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West Coast Of The Island Of Luzon

The City of Manila has an area of 38.3 square kilometers, it is located on the west coast of the island of Luzon.

Geographic Profile:

Fertile plains surround Manila, which straddles the delta of the Pasig River, a short navigable river that connects the fresh water lake of Laguna de Bay with Manila Bay and the South China Sea.

How To Get There:

Buses, jeepneys, taxis, and tricycles bound for Manila are available in many parts of Metro Manila.

Tourist Attractions:

Archdiocesan Museum (Intramuros Arzobispo Street)

This ecclesiastical museum was set of Manila up in 1987 by Jaime Cardinal Sin , with the theme "History of the Catholic Church in the Philippines. The collection includes ecclesiastical, liturgical, and various antique items.

Ayala Bridge (San Miguel Arroceros)

Built in 1872 by Don Jacobo Zobel de Ayala, the bridge was rebuilt in 1908, during the American Colonial Period. It became the first structural steel bridge spanning the Pasig River. The bridge links the San Miguel and Arroceros districts.

Binondo Church (Plaza Dela Basco,Binondo)
 
Founded by the Dominican Friars in 1596, this church is a fine example of Spanish colonial architecture. It was badly damaged during World War II and was only restored in 1972. Only the octagonal bell tower and some foundations remain of the original structure.

Carfel Seashell Museum (1786 Mabini St., Ermita)

The museum houses the most extensive collection of the rarest seashells found in this part of the world, and is the only one of its kind in the Far East. Kept inside glass panels are such rarities as Conus glorianiaris (Glory of the Sea.)

Central Bank Money Museum (Bangko Sentral ng Pilipinas Complex Roxas Boulevard)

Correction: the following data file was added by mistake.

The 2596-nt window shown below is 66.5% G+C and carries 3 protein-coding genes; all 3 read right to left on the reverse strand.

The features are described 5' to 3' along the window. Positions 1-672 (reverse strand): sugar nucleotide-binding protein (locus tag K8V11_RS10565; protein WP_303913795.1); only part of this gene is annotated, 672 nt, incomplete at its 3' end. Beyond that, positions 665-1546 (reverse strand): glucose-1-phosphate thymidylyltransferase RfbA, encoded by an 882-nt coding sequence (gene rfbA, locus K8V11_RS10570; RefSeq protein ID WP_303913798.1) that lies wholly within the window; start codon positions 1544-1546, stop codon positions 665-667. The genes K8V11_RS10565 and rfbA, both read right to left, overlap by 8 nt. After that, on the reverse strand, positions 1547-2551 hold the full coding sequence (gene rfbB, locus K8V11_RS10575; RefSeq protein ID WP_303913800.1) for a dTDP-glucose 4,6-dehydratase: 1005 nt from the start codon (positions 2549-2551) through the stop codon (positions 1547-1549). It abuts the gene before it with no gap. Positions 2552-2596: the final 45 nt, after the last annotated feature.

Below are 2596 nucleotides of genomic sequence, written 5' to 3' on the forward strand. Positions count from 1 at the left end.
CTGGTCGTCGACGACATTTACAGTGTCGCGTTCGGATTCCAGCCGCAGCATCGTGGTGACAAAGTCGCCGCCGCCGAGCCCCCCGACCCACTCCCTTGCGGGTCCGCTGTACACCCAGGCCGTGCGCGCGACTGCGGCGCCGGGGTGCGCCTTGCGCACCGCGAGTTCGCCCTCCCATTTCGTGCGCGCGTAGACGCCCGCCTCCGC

The Central Bank Money Museum was established on January 3, 1974 from the donations of illustrious ,collectors. Its aim is to trace the history of the Philippines through its currency, and to assemble a fine collection of rare and unusual coins from all over the world.

Chinatown (Binondo)

Located the northern bank of the historic Pasig River, this area is proof of the long relationship of Filipinos with the Chinese, which even antedates the arrival of the Spaniards.

Chinese Cemetery (South Gate on Aurora Avenue, Blumentritt)

Founded in the mid-1850s by Lim Ong and Tan Quien Sien (Don Carlos Palanca) to accommodate the many Chinese who were not allowed to be buried in Spanish cemeteries. The cemetery covers 54 hectares. Its sheets are lined with mausoleums which are richly adorned with marble and wrought iron, and some with stained glass windows. One building houses the ashes of the cremated on two floors and on the third, the bones of those who will return to mainland China. The poor are buried in terraces to the left of the Buddhist Temple.

De La Salle University Art Gallery (2411 Taft Avenue)
 
Exhibits include paintings done by Filipino artists.

Ermita Church (Ermita)

The patroness of this church, which was founded in 1591, by the Spaniards is Nuestra Senora de Guia, whose image was dredged up in a fisherman’s net about 400 years ago.

Ermita District (Ermita)

This area was a fishing village known as Lagyo prior to the arrival of the Spaniards. People started calling it "La Ermita" when a Mexican hermit arrived in the place and lived in the chapel built there for Nuestra Senora de Guia. When the Spaniards moved out of Intramuros, they integrated with the Indios in Ermita, which then became a fashionable residential area. Today, Ermita is the heart of the tourist belt area, with countless restaurants, bars, clubs, handicraft stores, and art galleries.

Fort Santiago (Intramuros)